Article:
The British Council’s South Asia Series brings together policy-makers and influencers to reflect on and debate the challenges and opportunities facing international higher education. It is part of the British Council’s Global Education Dialogues, which facilitates discussions between governments, universities and industry with contributions and fresh perspectives from the British Council’s global network of leading thinkers.
The inaugural session of the South Asia Series was held in Colombo in June 2013. The second session was held in London, followed by sessions in Dubai, and Mumbai, and now the series of education dialogues has returned to Colombo for its fifth and final session.
On Monday, 17 March, the Minister of Higher Education, S. B. Dissanayake, graced the opening ceremony of the fifth session of the South Asia Series, titled ‘Dangerous Demographics: Women, Leadership, and the looming crisis in Higher Education’. The session which ran for two days, focused on the role of women in higher education in terms of the return on investment, their barriers to success, and the best models for talent management in the higher education sector.
A total of 120 participants including 85 foreign delegates from Afghanistan, Bangladesh, India, Malaysia, Pakistan, Oman, Libya, and the UK, and 20 delegates from Sri Lanka, will participate in this session. The participants will include officials from the Ministries of Higher Education of the participating countries, the University Grants Commissions, Vice Chancellors, Deans, Representatives from the corporate sector in South Asia, and Academics and leading researchers representing state universities and private Higher Education Institutions.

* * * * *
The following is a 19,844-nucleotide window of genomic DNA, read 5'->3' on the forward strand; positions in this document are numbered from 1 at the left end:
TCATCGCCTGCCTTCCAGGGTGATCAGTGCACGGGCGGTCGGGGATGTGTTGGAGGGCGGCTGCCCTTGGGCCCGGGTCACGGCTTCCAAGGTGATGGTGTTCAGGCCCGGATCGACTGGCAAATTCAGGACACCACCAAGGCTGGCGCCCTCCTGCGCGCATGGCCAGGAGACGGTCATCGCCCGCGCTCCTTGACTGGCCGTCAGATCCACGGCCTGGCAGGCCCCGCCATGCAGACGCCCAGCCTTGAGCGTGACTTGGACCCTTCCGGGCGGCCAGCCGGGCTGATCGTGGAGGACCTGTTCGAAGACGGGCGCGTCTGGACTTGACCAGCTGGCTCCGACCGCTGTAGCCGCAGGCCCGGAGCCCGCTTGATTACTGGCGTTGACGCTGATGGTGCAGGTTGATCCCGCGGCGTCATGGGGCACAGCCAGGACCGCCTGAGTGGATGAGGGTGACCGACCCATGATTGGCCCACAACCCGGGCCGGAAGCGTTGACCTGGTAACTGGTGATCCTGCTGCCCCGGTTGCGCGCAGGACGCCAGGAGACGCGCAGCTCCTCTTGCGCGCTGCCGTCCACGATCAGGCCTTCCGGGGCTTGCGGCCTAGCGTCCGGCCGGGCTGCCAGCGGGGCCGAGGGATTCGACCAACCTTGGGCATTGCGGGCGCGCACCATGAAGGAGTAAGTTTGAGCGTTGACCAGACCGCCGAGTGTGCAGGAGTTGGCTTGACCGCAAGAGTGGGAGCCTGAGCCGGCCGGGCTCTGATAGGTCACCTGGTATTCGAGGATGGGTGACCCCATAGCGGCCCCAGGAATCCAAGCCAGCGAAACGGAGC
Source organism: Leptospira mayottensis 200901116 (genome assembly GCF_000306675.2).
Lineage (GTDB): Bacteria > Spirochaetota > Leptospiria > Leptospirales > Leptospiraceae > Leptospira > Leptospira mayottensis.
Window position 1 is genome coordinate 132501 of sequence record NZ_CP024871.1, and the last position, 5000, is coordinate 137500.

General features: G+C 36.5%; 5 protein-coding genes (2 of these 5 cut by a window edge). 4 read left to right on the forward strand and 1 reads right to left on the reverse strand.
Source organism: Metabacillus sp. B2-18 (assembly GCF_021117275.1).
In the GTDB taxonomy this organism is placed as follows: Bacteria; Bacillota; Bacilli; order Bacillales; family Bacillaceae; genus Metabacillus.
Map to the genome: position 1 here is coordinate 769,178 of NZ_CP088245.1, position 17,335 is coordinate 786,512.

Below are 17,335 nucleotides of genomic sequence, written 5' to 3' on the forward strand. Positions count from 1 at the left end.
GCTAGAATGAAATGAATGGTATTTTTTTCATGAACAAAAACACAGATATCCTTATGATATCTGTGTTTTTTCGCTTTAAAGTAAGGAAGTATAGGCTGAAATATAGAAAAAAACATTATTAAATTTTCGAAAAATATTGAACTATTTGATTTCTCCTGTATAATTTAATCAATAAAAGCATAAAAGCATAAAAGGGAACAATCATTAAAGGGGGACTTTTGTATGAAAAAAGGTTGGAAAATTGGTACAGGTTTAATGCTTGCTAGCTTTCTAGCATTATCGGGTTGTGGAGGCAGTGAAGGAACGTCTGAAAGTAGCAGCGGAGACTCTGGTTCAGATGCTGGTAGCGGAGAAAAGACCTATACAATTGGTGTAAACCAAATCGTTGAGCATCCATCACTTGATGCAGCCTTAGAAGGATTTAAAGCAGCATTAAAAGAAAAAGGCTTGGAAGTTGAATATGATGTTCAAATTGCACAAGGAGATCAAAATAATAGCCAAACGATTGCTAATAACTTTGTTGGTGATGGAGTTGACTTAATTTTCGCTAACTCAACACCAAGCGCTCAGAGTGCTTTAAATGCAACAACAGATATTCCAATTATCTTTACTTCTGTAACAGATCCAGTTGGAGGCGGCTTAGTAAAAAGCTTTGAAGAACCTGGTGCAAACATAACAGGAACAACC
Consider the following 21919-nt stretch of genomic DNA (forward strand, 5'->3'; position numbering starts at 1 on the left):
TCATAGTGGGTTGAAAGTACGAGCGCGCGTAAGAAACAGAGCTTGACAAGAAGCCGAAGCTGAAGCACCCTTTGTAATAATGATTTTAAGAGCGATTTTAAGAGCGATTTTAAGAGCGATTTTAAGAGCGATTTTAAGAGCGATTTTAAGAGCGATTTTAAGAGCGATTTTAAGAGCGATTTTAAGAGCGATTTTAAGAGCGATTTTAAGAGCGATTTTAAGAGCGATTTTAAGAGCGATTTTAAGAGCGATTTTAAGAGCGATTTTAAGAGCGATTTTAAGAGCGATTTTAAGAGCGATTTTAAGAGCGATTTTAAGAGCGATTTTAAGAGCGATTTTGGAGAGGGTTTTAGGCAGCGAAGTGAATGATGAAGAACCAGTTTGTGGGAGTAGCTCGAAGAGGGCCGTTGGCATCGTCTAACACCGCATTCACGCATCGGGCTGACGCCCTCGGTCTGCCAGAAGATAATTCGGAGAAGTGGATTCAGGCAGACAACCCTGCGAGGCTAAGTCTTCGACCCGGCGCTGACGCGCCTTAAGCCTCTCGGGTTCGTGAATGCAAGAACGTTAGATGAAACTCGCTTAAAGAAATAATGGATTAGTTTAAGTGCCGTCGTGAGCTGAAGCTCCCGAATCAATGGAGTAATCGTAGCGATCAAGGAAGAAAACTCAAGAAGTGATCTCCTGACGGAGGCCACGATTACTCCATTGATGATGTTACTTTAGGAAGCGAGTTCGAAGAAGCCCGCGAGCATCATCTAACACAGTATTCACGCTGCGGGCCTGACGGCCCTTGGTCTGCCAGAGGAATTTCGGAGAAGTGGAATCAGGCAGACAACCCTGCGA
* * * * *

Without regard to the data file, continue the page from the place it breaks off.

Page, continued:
Speaking at the opening ceremony, Minister S. B. Dissanayake said, “Having been part of the inaugural session of the British Council’s South Asia Series, which was held in Colombo in June last year, I am delighted that the series has returned to Sri Lanka for its grand finale. These global education dialogues are in line with the Sri Lankan government’s vision of transforming our country into a regional education hub. I thank all delegates for attending and warmly welcome you to the fifth and final session of the South Asia Series 1: Global Education Dialogues. I hope you have an insightful and productive session.”
British Council Country Director Keith Davies said, “It is indeed an honour to host another session of the Global Education Dialogues: South Asia Series, in Colombo, Sri Lanka. This in itself is a vote of confidence in the Sri Lankan government’s welcoming approach to international academic discourse and debate and the government's vision of the country as a future regional education hub. Sri Lanka values education highly – for all ages and all sectors of society – and with a female chairperson heading the University Grants Commission and a number of female Vice Chancellors and senior academics, it is the ideal location for the fifth session of the series, which discusses the role of women in Higher Education.”
The University Grants Commission is supporting this particular session of the South Asia Series. Chairperson of the University Grants Commission, Kshanika Hirimburegama, said “As a female, I find the topic of the final session of the South Asia Series of educational dialogues a very interesting one. The topics discussed include the role of women in Higher Education in South Asia, the new leadership paradigm and barriers to success, and the best practice models from South Asia and the UK – topics which I feel are very relevant to Sri Lanka at this point in time.”
British Council Regional Director, Stephan Roman, was also present at the two-day programme.
Discussions that have taken place during the five-part South Asia Series can be followed using the hashtag #EducateSAsia and through the LinkedIn group /South Asia Series.